Why don''t humans all speak the same language? | Notes and Queries (2024)

Why don''t humans all speak the same language? | Notes and Queries (1)
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Why don't humans all speak the same language?

Kaneyasu Nagisa, Nagaoka, Japan

  • Misunderstandings run rampant even when humans speak the same language, so what difference does it make?

    Daniel Morgan, Boston, USA

  • It is supposed, but not proven, that all humans came originally from Africa. But no one knows for sure if language arose in just one group or simultaneously in several groups. Some languages are clearly related, others, such as the Basque language, seem to be entirely different from any other.We do know, however, that language ability is a genetic trait, even if they have different words and word orders, all languages have the same structure and parts of speech. Children in any culture naturally know how to form a past participle, for instance, English children initially saying "catched" until they are taught it is an irregular verb.But, regardless, of whether or not all languages originated from a single prototype language, we can see that groups of humans all over the world have been physicallly and culturally isolated for long periods throughout history. Look at China even now, we know little or nothing about what one sixth of the world population is doing. Moreover there are a few tribes even today in South America and New Guinea entirely isolated from the rest of the world.Taking the aborigines of Australia as an example, we know that, apart from a little trading across the Torres strait, they remained cut off from Asia 13000 years ago when rising sea level flooded the land bridges which had enabled them to get to Australia, only to be rediscovered a few hundred years ago. It would be pretty amazing if, after 13000 years of separation, they still spoke essentially the same language as the peoples of mainland Asia.Now that geographical separation is a thing of the past and cultural isolation very difficult to maintain we are going to see a trend towards a common language. There are between 5 and 6 thousand known languages but the top 30 account for half the world's population.

    Terence Hollingworth, Blagnac France

  • Language changes so quickly that by the time any two peoples have diverged their dialects have also diverged. This is because most of human language is not "hard-wired" into our genetic makeup, but is developed instinctively by language-learning mechanisms that are hard-wired.

    Primitive expressions of emotional or physical sensation (such as laughter) are programmed into our genes, but instead of having equivalent systems for higher language we are programmed to learn language in a certain structured way, allowing our language to adapt to suit our purposes.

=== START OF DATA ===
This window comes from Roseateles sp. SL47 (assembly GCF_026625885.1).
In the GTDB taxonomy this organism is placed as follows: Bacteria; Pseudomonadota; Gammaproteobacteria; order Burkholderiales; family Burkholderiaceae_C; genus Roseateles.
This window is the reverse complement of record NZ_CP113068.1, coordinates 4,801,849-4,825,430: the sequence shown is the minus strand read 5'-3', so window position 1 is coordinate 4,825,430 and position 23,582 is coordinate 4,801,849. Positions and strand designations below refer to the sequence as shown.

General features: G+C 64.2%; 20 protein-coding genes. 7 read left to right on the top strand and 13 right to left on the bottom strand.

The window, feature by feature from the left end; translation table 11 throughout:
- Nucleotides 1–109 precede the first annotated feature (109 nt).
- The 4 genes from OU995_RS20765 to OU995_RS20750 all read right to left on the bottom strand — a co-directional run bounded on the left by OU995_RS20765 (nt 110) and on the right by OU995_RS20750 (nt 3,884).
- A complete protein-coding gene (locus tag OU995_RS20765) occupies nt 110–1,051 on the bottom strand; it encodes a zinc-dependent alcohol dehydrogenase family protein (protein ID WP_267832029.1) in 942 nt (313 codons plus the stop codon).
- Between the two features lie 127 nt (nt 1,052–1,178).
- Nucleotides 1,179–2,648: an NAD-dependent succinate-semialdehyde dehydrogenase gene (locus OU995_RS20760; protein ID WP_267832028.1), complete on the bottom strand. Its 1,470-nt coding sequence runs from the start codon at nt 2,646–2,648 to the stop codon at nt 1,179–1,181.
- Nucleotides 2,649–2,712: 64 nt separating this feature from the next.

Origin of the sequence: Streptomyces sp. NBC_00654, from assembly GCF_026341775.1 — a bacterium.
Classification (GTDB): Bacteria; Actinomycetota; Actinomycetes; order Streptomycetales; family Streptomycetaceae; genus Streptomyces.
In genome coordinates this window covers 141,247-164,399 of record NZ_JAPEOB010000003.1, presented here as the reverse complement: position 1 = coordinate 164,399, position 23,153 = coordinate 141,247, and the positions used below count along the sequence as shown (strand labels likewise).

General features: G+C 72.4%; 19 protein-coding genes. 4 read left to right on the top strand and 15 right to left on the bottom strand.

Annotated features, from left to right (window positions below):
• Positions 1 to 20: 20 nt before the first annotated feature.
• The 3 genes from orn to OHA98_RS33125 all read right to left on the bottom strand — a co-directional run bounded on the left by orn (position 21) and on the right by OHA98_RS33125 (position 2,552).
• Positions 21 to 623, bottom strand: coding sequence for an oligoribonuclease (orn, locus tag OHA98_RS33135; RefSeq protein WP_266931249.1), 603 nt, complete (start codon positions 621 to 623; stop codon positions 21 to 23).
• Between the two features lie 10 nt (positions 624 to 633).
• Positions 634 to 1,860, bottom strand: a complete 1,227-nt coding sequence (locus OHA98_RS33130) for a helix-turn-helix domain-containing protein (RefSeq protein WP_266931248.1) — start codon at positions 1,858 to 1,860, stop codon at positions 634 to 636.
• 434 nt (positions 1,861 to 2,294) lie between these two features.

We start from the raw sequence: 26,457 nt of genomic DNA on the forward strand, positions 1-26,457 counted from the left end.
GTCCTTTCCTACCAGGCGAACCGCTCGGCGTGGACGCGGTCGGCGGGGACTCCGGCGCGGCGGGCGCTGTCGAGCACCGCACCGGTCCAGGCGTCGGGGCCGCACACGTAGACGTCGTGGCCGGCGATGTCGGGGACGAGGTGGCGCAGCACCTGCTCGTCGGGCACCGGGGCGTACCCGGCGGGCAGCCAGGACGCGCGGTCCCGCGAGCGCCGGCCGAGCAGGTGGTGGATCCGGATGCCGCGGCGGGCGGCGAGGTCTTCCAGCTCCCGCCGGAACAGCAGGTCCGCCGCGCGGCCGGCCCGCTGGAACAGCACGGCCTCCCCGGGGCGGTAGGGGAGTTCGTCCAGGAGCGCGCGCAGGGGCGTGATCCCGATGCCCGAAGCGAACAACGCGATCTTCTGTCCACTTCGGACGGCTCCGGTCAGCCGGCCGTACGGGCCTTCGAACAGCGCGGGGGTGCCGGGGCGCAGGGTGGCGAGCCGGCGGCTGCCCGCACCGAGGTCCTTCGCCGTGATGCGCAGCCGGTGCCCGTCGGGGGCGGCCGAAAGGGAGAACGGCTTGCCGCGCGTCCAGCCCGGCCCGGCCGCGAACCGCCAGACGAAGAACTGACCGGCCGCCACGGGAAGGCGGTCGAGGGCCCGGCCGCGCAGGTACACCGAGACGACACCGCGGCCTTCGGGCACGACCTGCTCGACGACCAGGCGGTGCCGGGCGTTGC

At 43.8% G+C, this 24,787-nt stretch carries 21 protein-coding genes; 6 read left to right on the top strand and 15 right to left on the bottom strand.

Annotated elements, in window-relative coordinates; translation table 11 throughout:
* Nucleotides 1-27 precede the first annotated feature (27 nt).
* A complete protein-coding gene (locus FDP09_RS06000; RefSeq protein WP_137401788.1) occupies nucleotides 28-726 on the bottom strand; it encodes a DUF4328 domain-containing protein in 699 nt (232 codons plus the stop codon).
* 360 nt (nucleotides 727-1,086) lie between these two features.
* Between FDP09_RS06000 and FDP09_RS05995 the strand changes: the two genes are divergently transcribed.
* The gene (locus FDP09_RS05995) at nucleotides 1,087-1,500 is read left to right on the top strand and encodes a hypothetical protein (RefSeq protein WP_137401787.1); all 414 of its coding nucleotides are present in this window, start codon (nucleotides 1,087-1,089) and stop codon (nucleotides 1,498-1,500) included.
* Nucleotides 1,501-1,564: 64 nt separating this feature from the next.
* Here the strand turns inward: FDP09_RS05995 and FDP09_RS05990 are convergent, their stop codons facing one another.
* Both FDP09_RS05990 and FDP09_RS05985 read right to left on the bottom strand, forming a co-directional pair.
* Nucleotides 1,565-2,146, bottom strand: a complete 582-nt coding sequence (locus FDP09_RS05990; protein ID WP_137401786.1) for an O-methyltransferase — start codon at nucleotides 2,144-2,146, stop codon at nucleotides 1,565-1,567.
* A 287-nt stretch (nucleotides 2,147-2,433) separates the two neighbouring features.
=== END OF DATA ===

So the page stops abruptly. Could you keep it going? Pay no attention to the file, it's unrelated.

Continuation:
If language did not evolve in this way we would never have been able to build cities since we would have had no words to describe the concepts involved - and even if we had succeeded we would be at a loss to describe our experiences in a modern urban world with only words for "fire", "wolf", "eat", "sex" and so on.

    Peadar Mac Con Aonaigh, Brixton, London UK

  • If the Bible is to believed, man did once speak a common language. However, apparently God wasn't happy with this arrangement, and thus created chaos at the Tower of Babel, when suddenly everyone became unable to understand one another.

    Mike Fehle, Weehawken, USA

  • We did (once). All our European/Caucasian ancestors spoke Proto-Indo-European. Rational assumption would be that before that, the tribe we all come from communicated in the same language. More rational question would be - why do we all speak different languages now?

    Ken, Madrid, Spain

  • It's a great pity that Esperanto was not received with the enthusiasm such a wonderful and uniting concept deserved. Now it's too late and English seems to be well on the way towards establishing itself as the essential second language world wide. In another hundred years it could be the universal first language. English speakers today would probably not recognise it. Totally awesome ain't it.

    J.W.Perry, West Vancouver, B.C. Canada

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Why don''t humans all speak the same language? |  Notes and Queries (2024)
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